Marking a century under sail

Mattituck-Laurel Historical Society courtesy photo
Yacht club members pose in front of the club’s bath houses in 1915.

The wind was blowing steadily from the west at a little more than 10 knots when a group of kids gathered on the beach in front of the Mattituck Yacht Club Monday morning, surveying the weather conditions.

It was the day of the club’s annual “Race to the Dunes,” a morning-long excursion to a high bluff in Southampton, and just one of the events in a summer-long celebration of the yacht club’s centennial.

Fourteen-year-old Molly Kowalski was watching the water, preparing herself for the crucial moment when she’d launch her boat. This was her fourth year taking the trip to the dunes and she was ready for excitement.

“Sometimes there’s been no wind, but this year there’s a decent amount of wind. Fun stuff,” she said.

Two boats down the beach, Jack DiGregorio and Christian Villani prepared to push their boat into the water, planning a launch strategy that would quickly propel them to the front of the pack.

Just to the leeward side of the two strategists, Cavan Gardner and Matt Wilton were also about to launch.

“It’s gonna be a straight run,” said Cavan, brimming with excitement, as the kids pushed off into the bay.

It’s been 100 years since a small group of yachtsmen banded together to form the Mattituck Yacht Club. During that time, the club has trained many generations of sailors. And has gone through many incarnations, from a group of motorboat enthusiasts roaring through the 1920s to the time when it barely met during World War II though the heyday of construction in the early 1950s, when the club building was erected.

In its current incarnation, the club’s members all sail on Sunfish, 14-foot sailing dinghies that are renowned for their stability and the ease with which they can be sailed.

Every sailor in the club, from 8-year-old novices to the old-timers competing in the Kraebel Cup this Sunday, knows the Sunfish inside and out. At the club’s core is a sailing instruction program that teaches kids ages 8 to 17 how to sail and race competitively and, eventually, become junior sail instructors themselves.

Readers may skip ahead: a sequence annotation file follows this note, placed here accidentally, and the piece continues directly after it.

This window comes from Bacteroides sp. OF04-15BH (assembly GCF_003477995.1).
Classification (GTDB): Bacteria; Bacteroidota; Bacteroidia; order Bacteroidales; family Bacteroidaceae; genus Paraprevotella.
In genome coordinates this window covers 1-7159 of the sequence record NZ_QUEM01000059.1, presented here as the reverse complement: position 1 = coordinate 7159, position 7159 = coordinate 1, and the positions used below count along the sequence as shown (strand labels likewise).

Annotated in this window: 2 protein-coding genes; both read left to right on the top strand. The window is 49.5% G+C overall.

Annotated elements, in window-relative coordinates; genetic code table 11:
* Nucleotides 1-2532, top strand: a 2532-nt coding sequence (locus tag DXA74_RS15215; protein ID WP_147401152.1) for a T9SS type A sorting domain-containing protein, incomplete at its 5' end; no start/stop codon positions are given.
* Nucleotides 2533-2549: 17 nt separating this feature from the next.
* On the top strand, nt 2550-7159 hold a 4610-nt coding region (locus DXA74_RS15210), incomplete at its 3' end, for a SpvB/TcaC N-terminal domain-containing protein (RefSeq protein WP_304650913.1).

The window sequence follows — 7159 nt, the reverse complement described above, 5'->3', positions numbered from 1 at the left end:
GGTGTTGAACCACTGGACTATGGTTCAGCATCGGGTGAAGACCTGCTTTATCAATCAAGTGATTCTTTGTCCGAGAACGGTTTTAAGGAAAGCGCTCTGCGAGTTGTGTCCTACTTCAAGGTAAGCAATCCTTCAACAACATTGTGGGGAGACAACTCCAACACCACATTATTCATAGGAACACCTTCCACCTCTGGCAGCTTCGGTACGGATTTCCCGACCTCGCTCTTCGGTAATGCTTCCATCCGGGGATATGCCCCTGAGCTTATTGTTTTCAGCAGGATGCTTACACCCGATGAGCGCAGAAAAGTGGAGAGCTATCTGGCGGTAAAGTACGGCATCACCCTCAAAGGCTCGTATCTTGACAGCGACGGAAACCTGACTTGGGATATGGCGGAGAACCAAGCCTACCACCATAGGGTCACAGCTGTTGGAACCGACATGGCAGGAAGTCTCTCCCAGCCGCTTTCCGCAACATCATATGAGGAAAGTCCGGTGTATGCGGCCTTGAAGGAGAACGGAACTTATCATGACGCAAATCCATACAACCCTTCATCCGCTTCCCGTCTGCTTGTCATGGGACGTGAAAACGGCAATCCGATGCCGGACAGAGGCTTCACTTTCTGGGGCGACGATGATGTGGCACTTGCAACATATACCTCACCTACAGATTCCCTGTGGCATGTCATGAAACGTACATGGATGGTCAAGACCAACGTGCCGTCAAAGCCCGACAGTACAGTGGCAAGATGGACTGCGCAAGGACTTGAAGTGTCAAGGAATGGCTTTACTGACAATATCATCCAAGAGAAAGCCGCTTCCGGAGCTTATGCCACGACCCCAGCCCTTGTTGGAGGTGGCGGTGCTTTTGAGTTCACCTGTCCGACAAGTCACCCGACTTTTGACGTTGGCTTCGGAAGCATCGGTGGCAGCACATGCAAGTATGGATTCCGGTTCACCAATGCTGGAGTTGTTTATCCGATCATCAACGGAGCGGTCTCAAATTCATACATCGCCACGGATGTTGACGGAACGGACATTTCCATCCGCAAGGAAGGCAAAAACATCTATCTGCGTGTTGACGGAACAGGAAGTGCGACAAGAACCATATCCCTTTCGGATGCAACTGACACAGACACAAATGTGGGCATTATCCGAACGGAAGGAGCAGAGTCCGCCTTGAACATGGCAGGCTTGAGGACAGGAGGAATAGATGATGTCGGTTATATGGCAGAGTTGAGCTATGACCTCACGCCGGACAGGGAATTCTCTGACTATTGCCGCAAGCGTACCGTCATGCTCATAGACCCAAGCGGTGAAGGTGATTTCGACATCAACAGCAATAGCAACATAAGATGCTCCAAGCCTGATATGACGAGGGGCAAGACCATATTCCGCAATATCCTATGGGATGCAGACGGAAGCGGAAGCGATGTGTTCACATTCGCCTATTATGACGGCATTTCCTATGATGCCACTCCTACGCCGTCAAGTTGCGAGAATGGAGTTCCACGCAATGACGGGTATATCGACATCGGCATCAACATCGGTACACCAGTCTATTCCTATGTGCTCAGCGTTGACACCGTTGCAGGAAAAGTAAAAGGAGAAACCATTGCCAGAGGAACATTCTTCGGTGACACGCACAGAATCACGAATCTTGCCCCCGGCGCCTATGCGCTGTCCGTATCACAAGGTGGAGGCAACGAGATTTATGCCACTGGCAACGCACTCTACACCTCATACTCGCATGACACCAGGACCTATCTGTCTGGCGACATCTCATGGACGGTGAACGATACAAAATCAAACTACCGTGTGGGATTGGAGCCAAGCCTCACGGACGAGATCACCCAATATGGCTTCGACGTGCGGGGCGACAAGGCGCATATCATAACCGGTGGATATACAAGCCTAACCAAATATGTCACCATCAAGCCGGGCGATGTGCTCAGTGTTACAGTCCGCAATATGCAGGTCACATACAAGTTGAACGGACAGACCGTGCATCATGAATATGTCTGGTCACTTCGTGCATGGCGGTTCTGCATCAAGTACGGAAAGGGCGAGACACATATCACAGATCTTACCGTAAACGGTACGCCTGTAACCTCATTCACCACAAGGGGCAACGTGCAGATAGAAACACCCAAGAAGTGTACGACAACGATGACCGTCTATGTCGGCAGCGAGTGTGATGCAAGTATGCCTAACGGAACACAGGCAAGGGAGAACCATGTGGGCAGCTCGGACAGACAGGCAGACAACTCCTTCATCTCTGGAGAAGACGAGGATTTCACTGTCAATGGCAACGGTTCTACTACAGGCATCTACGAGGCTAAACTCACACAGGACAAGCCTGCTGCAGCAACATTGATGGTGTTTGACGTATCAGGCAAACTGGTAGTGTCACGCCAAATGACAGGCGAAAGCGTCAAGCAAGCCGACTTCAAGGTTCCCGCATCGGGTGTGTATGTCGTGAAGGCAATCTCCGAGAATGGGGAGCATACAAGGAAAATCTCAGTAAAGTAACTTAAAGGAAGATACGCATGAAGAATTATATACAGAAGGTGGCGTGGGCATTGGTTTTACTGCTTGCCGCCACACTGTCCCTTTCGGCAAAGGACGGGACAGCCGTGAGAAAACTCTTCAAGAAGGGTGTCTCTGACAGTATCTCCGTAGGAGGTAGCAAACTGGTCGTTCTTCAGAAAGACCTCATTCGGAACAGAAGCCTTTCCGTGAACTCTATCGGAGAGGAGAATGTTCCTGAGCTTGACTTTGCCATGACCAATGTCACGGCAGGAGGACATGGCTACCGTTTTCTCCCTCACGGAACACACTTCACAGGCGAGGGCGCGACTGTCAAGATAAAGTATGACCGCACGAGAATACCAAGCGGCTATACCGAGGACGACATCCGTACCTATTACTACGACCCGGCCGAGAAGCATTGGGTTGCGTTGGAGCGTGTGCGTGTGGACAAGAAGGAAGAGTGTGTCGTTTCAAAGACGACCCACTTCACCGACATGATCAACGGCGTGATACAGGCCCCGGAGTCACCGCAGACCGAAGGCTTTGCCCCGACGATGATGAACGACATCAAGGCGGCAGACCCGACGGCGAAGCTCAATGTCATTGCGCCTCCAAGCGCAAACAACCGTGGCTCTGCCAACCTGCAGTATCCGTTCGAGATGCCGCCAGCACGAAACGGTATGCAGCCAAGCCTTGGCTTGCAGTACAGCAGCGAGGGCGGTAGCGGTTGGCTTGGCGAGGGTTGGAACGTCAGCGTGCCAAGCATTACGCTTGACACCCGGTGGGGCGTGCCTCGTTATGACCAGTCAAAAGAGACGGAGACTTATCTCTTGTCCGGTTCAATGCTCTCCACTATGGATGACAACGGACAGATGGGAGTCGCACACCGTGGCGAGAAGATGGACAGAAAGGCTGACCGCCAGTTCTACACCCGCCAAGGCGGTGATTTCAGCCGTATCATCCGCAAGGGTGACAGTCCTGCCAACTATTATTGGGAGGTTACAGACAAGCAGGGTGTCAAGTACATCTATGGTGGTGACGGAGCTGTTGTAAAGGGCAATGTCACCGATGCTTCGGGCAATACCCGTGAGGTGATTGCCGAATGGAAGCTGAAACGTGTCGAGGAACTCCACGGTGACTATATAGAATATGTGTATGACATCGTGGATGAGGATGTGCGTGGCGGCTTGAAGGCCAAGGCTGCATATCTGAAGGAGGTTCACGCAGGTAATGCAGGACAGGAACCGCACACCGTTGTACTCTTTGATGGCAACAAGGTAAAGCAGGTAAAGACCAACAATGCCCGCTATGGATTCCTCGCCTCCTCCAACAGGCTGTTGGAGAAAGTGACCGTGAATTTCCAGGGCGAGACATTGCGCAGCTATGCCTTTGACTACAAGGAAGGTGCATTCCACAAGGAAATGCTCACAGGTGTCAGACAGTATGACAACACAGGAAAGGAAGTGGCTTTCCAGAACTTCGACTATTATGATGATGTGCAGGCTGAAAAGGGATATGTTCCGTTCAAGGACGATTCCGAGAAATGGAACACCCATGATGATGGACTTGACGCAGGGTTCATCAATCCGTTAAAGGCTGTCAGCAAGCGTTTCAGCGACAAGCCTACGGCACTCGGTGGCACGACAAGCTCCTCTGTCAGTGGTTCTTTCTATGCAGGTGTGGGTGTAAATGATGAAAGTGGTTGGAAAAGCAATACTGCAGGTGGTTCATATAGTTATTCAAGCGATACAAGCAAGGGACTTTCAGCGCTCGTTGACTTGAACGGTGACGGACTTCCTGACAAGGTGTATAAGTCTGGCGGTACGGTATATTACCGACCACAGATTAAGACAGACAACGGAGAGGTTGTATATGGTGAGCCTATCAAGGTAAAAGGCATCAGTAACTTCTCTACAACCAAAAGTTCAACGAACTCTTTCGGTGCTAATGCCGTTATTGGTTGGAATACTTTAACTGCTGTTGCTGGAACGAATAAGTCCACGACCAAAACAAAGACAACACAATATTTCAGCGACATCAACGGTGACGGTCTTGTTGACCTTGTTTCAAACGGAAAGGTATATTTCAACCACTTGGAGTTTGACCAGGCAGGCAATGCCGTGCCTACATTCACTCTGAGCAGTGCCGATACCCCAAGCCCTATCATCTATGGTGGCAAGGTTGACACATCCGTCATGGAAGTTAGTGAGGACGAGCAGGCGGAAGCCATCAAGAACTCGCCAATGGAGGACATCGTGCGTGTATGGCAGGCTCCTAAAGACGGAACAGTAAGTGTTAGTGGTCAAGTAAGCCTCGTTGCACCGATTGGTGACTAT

The club has been holding centennial events throughout the summer, but the biggest bash of all takes place this weekend. The festivities kick off Friday evening, Aug. 6, at Laurel Lake Vineyard, where club members and alumni are invited to attend an anniversary bash.

“We’ve been soliciting and reaching out to as many past members as we could,” said Paul Romanelli, a club commodore who has been arranging the festivities.

If kids’ events are the core of the Mattituck Yacht Club’s longevity, it’s the kids who have come through the ranks of the youth program and continued sailing as adults who are the backbone sustaining the operation, members say.

On Saturday, the club will hold contests, games and a barbecue for families, and on Sunday members over 30 will compete in the Kraebel Cup, formerly known as the Old-Timer’s Race. That race was named for George Kraebel, a past member and electrician who did a great deal of work on the clubhouse prior to his death in 1999. It kicks off at club headquarters at 11:30 a.m.

This year, the club was also accorded the honor of hosting the National Sunfish Championship, held on its grounds two weeks ago.

“It took a two-year effort,” said Mr. Romanelli. “It’s kind of like a city applying for the Olympics. You have to provide food, water, showers and housing. It took a while, but it was great that they gave us an opportunity. It’s a great year for us to do it.”

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